Don't forget "track fire." I heard that one yesterday on my way back from a seminar, when the uptown local service on the 6 train was suspended altogether in midtown. Fortunately I was heading downtown at the time, but there were a lot of angry people inserting very appropriate vulgarities into their speech on the opposite platform. (There were no signs about the suspension of service, only intermittent, half-audible announcements). Tell me again how the MTA execs can justify spending millions to "upgrade" our L trains so they can run without conductors, when they can't even keep the system they've got running?

2:35 PM  
Anonymous Jon said...

I just happen to be a conductor, and yes...it is a rather stressful job. When a train pulls into a station, we have a time schedule to keep, and the doors are only required to stay open for 10 seconds. What gets to me is when I announce that the doors are closing, and they jump in while they are in the middle of closing. Don't these customers understand that draggings can occur?! Anyways, during rush hour, trains are not supposed to wait for connections unless otherwise directed by the dispather, so this may be why people from the express are getting shut out when rushing to the local. As for "slamming" the doors on strollers and people, we have no control over how hard the doors close. When we look down the train and see that there is a gap between the train and the customers, we are instructed to close down so that the train may leave the station. Customers just happen to stick their hands in the doorway while the doors are closing, and thus get struck before we are able to re-open. On the R-142, the door automatically recycles (strikes the customer 3 times), and so we don't really have control over that either.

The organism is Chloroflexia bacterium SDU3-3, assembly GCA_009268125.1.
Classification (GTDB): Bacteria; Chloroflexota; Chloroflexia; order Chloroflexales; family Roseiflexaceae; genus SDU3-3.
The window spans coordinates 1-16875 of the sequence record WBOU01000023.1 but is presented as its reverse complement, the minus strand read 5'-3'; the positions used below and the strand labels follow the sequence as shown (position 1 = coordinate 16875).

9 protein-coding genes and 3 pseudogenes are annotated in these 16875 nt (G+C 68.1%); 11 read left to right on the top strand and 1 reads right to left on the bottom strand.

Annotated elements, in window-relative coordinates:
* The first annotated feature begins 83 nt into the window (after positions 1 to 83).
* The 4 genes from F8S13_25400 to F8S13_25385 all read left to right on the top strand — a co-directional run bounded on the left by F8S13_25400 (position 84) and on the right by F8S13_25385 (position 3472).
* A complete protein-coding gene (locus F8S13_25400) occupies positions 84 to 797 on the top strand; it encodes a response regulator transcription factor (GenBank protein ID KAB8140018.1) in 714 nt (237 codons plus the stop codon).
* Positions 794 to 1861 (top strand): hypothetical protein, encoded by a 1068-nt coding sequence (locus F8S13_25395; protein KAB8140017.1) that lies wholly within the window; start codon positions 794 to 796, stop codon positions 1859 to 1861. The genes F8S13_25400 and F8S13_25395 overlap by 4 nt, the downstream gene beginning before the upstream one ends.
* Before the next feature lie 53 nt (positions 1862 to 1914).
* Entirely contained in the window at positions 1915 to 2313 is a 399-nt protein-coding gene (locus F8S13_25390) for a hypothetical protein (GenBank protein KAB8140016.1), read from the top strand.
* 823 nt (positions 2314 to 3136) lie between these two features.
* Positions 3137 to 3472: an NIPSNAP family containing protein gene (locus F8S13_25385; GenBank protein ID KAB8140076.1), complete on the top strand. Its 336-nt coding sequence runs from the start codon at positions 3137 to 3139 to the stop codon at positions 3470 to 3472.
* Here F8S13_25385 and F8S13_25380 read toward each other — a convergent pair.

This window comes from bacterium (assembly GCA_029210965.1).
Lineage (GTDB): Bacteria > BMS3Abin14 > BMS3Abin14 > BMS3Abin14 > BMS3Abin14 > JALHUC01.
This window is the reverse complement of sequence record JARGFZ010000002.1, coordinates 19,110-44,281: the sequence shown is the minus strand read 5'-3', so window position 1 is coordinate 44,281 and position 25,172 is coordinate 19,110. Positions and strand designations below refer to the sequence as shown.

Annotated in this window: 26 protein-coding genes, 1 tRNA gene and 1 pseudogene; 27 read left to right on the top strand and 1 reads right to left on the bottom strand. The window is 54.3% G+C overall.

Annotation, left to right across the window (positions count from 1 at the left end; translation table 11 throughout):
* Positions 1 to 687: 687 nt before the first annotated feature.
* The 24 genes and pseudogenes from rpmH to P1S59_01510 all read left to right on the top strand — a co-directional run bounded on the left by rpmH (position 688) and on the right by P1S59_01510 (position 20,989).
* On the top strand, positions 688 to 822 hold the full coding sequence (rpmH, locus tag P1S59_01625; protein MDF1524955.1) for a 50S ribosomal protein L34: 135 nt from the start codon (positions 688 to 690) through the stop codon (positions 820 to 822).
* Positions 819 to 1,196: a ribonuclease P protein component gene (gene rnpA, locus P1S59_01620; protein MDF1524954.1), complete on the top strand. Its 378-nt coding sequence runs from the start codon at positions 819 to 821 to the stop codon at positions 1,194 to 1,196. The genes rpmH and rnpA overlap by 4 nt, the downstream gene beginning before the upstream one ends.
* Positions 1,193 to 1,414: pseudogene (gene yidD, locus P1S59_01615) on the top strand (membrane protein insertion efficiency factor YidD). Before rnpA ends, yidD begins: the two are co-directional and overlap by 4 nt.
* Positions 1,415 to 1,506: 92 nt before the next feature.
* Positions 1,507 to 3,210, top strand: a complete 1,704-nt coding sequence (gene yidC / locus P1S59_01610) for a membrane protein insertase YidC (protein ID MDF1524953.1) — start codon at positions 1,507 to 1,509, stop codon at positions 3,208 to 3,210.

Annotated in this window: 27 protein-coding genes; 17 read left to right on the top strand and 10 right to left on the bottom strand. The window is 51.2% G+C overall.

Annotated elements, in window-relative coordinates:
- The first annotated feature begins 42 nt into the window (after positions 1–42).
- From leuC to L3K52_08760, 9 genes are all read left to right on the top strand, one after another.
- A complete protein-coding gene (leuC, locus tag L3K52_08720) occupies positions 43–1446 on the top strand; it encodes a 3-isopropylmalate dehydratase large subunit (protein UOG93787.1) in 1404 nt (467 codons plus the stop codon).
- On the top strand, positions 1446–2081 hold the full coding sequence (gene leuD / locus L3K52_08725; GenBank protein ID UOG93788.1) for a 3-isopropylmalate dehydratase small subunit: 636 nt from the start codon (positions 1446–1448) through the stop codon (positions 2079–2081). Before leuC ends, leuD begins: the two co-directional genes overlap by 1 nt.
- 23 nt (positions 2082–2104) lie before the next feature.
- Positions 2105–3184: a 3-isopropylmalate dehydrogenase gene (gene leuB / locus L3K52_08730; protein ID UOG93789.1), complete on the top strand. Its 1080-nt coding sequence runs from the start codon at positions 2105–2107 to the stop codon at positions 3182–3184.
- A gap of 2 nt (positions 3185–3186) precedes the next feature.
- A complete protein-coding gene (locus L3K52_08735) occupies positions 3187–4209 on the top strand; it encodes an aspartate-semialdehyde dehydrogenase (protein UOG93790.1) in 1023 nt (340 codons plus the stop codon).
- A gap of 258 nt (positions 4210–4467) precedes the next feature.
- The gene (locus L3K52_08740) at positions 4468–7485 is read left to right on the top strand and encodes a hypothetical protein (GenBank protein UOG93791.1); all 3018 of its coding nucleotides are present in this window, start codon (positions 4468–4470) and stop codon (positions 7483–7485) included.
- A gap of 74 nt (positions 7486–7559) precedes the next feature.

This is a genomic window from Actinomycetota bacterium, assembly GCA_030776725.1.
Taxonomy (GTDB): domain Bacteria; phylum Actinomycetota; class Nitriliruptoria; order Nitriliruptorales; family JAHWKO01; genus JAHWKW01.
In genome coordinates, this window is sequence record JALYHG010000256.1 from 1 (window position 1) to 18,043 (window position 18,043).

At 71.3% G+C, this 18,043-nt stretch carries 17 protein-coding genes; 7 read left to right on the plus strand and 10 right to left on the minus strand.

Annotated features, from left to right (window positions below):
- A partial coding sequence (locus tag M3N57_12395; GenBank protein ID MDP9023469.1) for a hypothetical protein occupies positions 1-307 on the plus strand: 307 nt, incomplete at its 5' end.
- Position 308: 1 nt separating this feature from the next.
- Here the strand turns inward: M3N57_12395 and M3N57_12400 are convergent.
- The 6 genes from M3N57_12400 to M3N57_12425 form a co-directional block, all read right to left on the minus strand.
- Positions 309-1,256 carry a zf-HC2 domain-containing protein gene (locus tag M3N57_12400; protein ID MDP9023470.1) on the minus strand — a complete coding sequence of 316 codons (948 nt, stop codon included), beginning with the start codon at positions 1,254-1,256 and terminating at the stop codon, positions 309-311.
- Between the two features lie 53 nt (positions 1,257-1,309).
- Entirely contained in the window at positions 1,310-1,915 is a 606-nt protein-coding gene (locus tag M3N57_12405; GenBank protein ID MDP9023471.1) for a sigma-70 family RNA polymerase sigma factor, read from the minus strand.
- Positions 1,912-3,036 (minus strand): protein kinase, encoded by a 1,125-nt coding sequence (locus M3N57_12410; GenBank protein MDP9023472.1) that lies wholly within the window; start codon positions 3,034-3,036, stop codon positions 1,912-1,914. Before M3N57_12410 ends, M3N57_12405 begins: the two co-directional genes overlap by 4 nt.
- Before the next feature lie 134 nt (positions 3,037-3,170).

As for the delays, these problems really do happen. They aren't made up. Keep in mind that the NYCT system is over a 100 years old. There are bound to be some problems after all those years.

2:25 PM  
Blogger Victor Ozols said...

Okay Jon, I appreciate the comments and do have sympathy for the conductors who have to deal with these babies (passengers) all day long. But the core of my complaint remains the same. There's a lack of *useful* information from the MTA. Here's a perfect example, and one I confront all the time. Let's say we're at 34th Street/Herald Square. There's an N train on the uptown express track and an R or W on the uptown local. I've got to get uptown to 57th Street and fast, because I'm running late for work, as usual. (Yes, that's on me.) One of these trains *has* to go before the other, because the N has to cross over to the local track. Therefore, the drivers of *both* trains have to be aware of which train is leaving first. Why not tell the passengers which train is leaving first? Has history shown that people just take too damn long to cross the platform? Only one time in 50 do the conductors inform the passengers which train will be leaving first. That would be really useful information, unlike the typical "please be patient" variety. I have had to learn through experience that the N usually has priority. Similar situations occur when one line is running smoothly (let's say the local) and the other is being delayed (such as the express). It would be really helpful to tell passengers which train will be leaving the station first, but I rarely hear announcements of that kind, and I've ridden the subway every day for a dozen years now. Things are tough all over, and people who hold the doors should be beaten with a sack of oranges (except in certain, rare instances, which are too complicated to explain here). But for the love of all that is holy, why not give passengers news we can actually use? This is New York, and we've got places to go. We've got to MOVE. Any help would be appreciated.

2:05 PM  

Post a Comment

<< Home